Sunrise, Fla.: A burglar was fatally shot Monday after breaking into a home in the 4300 block of Northwest 103rd Terrace in Sunrise, authorities said. Police said the suspect was taken to Broward Health Medical Center, where he later died.

Illustration on Trump's enthusiasm for India by Alexander Hunter/The Washington Times

A ‘big fan’ of India waits in the wings

As the dust settles on the most divisive and rancorous election campaign in American history, India, like the rest of the world, is coming to terms with Republican Donald Trump as the next president of the world’s most powerful country.

Illustration on the liberal plaudits for Fidel Castro by Alexander Hunter/The Washington Times

The liberal romance with Fidel Castro

There appears to be an awful lot of sympathy for the devil out there these days. The death of Fidel Castro, a mass murderer masquerading as a “president,” exposed the bizarre romance liberals have with tyrants.

Illustration on the problematic Zumwalt class destroyer by Alexander Hunter/The Washington Times

The Navy’s Zumwalt problem

Some problems in life are so big they defy summary, maybe even resolution. Still, they are important. On the list go societal differences about religion, politics, and now the U.S. Navy’s Zumwalt-class destroyer.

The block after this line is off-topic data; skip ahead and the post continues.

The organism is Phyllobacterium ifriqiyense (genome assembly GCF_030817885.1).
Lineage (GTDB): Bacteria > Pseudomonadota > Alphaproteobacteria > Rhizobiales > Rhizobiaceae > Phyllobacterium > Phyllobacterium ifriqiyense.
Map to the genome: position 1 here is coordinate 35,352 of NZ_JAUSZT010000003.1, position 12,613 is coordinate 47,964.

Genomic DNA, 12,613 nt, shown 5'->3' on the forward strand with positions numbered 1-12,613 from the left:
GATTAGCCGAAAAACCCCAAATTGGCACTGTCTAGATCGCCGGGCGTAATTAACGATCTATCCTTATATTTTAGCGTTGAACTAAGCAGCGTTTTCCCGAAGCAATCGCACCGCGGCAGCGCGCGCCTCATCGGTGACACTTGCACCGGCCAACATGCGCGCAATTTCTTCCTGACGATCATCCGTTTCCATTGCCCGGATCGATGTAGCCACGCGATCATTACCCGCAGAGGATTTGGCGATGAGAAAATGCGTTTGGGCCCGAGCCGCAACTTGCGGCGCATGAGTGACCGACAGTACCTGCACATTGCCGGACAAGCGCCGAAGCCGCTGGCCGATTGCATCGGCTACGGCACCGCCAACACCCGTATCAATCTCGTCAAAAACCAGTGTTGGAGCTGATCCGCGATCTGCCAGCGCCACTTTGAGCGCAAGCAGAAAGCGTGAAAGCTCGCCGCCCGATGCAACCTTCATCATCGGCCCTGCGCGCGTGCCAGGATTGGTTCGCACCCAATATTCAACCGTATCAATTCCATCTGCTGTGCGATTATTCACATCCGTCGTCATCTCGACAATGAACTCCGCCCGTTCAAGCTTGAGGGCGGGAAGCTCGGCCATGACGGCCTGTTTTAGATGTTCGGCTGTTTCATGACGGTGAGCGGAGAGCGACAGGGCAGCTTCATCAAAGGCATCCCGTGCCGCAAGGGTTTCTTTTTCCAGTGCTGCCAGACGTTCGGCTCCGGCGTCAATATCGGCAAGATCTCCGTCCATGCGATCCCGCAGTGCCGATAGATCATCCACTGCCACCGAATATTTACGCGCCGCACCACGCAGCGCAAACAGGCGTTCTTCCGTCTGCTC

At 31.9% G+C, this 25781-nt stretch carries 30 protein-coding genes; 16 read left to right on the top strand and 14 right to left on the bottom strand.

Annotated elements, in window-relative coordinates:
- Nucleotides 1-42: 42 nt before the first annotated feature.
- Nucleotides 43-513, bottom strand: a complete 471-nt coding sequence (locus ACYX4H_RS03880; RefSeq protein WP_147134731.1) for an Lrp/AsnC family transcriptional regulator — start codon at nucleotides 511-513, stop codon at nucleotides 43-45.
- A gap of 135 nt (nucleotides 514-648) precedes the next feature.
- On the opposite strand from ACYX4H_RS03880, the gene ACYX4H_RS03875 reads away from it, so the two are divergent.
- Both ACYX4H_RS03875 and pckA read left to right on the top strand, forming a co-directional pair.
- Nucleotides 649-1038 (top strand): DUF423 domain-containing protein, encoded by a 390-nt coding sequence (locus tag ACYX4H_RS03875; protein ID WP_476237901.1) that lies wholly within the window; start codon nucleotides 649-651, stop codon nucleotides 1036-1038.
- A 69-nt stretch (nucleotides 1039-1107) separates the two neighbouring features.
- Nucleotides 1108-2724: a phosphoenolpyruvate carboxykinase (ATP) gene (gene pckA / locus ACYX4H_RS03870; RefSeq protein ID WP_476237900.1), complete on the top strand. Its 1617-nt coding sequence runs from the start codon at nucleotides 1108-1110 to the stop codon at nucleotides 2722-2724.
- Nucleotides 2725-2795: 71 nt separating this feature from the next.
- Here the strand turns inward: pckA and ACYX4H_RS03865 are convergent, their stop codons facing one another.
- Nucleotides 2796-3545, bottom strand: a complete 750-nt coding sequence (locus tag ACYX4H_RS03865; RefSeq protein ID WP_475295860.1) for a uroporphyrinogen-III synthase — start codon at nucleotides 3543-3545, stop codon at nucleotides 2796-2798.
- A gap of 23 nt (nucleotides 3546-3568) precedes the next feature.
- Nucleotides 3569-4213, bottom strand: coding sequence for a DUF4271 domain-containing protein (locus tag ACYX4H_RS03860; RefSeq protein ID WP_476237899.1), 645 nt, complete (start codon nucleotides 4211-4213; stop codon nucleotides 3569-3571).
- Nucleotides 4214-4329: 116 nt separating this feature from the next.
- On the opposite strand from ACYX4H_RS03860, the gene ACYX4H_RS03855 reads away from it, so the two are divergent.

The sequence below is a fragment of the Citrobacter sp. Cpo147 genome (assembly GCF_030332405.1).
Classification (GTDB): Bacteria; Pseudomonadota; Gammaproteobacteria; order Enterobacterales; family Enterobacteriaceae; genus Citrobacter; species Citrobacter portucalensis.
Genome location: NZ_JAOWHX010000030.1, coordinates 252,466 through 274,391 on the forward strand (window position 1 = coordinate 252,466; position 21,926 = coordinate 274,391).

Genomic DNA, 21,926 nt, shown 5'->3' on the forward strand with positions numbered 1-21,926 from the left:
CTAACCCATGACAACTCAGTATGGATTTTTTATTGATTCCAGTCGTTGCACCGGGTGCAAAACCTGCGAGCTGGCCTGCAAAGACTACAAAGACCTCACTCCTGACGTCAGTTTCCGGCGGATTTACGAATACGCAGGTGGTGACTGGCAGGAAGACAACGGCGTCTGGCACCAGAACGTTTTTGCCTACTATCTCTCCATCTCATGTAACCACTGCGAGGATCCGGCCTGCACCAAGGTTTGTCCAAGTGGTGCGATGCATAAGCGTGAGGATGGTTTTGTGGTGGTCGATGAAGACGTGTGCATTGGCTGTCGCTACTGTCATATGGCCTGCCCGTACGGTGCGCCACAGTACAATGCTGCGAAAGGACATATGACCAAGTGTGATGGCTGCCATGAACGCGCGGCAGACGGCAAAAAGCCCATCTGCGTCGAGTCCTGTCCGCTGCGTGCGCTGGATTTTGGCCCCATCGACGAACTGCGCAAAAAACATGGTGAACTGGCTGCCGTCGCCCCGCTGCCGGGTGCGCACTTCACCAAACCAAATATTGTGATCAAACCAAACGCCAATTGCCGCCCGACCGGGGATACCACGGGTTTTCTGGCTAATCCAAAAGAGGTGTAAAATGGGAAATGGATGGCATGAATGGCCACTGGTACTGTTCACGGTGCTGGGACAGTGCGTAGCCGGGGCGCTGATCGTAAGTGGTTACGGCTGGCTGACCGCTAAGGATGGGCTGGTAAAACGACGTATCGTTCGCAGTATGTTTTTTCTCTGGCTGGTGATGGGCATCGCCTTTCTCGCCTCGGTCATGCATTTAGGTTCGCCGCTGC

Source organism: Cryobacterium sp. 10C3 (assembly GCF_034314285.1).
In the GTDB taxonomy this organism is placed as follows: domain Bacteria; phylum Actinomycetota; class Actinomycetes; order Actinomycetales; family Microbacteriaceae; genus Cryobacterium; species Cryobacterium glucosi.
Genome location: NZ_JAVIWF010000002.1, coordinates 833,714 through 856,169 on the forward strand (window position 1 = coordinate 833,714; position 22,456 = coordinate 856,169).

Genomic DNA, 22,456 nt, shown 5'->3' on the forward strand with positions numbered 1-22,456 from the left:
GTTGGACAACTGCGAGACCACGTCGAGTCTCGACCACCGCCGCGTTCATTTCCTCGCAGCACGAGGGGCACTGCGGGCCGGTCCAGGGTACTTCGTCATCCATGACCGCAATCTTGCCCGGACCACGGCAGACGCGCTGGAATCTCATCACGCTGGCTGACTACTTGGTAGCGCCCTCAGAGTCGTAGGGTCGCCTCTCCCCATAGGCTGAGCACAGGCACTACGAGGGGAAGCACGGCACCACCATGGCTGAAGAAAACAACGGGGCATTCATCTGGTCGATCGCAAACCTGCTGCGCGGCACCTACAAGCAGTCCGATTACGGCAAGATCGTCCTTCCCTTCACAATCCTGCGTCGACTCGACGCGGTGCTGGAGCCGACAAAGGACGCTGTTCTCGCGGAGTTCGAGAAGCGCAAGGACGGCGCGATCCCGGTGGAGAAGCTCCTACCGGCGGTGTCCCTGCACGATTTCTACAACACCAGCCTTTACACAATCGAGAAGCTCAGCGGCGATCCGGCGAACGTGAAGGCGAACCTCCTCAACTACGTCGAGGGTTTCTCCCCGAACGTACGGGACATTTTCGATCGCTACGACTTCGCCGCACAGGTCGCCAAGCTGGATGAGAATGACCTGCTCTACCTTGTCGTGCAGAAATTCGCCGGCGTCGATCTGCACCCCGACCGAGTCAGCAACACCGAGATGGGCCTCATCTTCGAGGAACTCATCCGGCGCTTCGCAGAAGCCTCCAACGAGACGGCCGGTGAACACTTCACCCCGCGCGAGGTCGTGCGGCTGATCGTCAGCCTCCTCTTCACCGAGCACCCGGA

Donald Trump (Associated Press) ** FILE **

The melting of campus snowflakes

- The Washington Times

Academic freedom, once so popular in the faculty lounges, appears to be optional on many campuses where college presidents wilt under the first squeals of snowflakes.

Related Articles

Erroneous analysts should go

During the 2012 presidential campaign, Fox News analyst Dick Morris appeared on many shows predicting that Mitt Romney would beat President Obama. Well, he was wrong, and he quickly disappeared from Fox News. That action was swift, and it showed us that Fox News was no longer going to employ an analyst that was wrong as dramatically as Mr. Morris had been. My, how four years has changed things.

Rep. Keith Ellison, the Minnesota Democrat vying to become the new Democratic National Committee chairman, says his party lost the 2016 presidential election by failing to connect with working-class voters. He says the party must refocus for the future. (Associated Press)